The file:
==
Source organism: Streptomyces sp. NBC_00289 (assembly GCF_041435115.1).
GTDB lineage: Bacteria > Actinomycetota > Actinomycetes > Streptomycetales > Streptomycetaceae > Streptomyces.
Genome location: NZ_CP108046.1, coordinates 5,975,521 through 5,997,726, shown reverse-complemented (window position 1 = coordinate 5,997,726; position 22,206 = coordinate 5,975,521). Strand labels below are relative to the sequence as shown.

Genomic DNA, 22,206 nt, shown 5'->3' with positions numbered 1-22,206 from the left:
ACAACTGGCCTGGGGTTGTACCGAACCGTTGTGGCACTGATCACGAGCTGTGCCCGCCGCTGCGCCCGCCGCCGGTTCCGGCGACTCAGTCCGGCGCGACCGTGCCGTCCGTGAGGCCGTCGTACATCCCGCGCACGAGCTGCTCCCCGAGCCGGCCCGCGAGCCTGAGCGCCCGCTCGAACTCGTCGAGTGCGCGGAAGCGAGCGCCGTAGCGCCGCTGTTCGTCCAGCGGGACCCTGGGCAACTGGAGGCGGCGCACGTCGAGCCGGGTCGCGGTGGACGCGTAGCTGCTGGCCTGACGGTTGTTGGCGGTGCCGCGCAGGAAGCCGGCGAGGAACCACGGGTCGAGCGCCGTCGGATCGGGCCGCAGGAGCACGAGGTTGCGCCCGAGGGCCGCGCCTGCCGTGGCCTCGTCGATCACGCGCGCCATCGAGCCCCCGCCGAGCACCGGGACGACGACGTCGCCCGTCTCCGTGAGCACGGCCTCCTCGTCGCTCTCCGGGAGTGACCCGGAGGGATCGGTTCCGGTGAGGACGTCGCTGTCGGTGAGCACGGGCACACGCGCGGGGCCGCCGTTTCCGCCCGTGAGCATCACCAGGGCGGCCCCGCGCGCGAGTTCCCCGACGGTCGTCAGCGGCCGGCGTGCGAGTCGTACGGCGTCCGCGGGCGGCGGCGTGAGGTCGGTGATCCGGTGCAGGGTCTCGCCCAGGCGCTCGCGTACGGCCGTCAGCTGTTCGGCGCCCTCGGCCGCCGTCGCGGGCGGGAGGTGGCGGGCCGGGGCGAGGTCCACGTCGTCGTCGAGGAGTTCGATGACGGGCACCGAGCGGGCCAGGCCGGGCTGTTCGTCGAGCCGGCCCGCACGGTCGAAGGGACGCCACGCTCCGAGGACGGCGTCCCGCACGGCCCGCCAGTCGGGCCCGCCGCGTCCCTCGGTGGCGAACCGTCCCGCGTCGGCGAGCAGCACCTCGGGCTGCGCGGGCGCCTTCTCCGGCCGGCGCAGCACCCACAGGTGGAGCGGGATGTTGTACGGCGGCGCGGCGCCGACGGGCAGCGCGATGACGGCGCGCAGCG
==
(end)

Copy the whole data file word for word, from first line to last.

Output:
Source organism: Streptomyces sp. NBC_00289 (assembly GCF_041435115.1).
GTDB lineage: Bacteria > Actinomycetota > Actinomycetes > Streptomycetales > Streptomycetaceae > Streptomyces.
Genome location: NZ_CP108046.1, coordinates 5,975,521 through 5,997,726, shown reverse-complemented (window position 1 = coordinate 5,997,726; position 22,206 = coordinate 5,975,521). Strand labels below are relative to the sequence as shown.

Genomic DNA, 22,206 nt, shown 5'->3' with positions numbered 1-22,206 from the left:
ACAACTGGCCTGGGGTTGTACCGAACCGTTGTGGCACTGATCACGAGCTGTGCCCGCCGCTGCGCCCGCCGCCGGTTCCGGCGACTCAGTCCGGCGCGACCGTGCCGTCCGTGAGGCCGTCGTACATCCCGCGCACGAGCTGCTCCCCGAGCCGGCCCGCGAGCCTGAGCGCCCGCTCGAACTCGTCGAGTGCGCGGAAGCGAGCGCCGTAGCGCCGCTGTTCGTCCAGCGGGACCCTGGGCAACTGGAGGCGGCGCACGTCGAGCCGGGTCGCGGTGGACGCGTAGCTGCTGGCCTGACGGTTGTTGGCGGTGCCGCGCAGGAAGCCGGCGAGGAACCACGGGTCGAGCGCCGTCGGATCGGGCCGCAGGAGCACGAGGTTGCGCCCGAGGGCCGCGCCTGCCGTGGCCTCGTCGATCACGCGCGCCATCGAGCCCCCGCCGAGCACCGGGACGACGACGTCGCCCGTCTCCGTGAGCACGGCCTCCTCGTCGCTCTCCGGGAGTGACCCGGAGGGATCGGTTCCGGTGAGGACGTCGCTGTCGGTGAGCACGGGCACACGCGCGGGGCCGCCGTTTCCGCCCGTGAGCATCACCAGGGCGGCCCCGCGCGCGAGTTCCCCGACGGTCGTCAGCGGCCGGCGTGCGAGTCGTACGGCGTCCGCGGGCGGCGGCGTGAGGTCGGTGATCCGGTGCAGGGTCTCGCCCAGGCGCTCGCGTACGGCCGTCAGCTGTTCGGCGCCCTCGGCCGCCGTCGCGGGCGGGAGGTGGCGGGCCGGGGCGAGGTCCACGTCGTCGTCGAGGAGTTCGATGACGGGCACCGAGCGGGCCAGGCCGGGCTGTTCGTCGAGCCGGCCCGCACGGTCGAAGGGACGCCACGCTCCGAGGACGGCGTCCCGCACGGCCCGCCAGTCGGGCCCGCCGCGTCCCTCGGTGGCGAACCGTCCCGCGTCGGCGAGCAGCACCTCGGGCTGCGCGGGCGCCTTCTCCGGCCGGCGCAGCACCCACAGGTGGAGCGGGATGTTGTACGGCGGCGCGGCGCCGACGGGCAGCGCGATGACGGCGCGCAGCG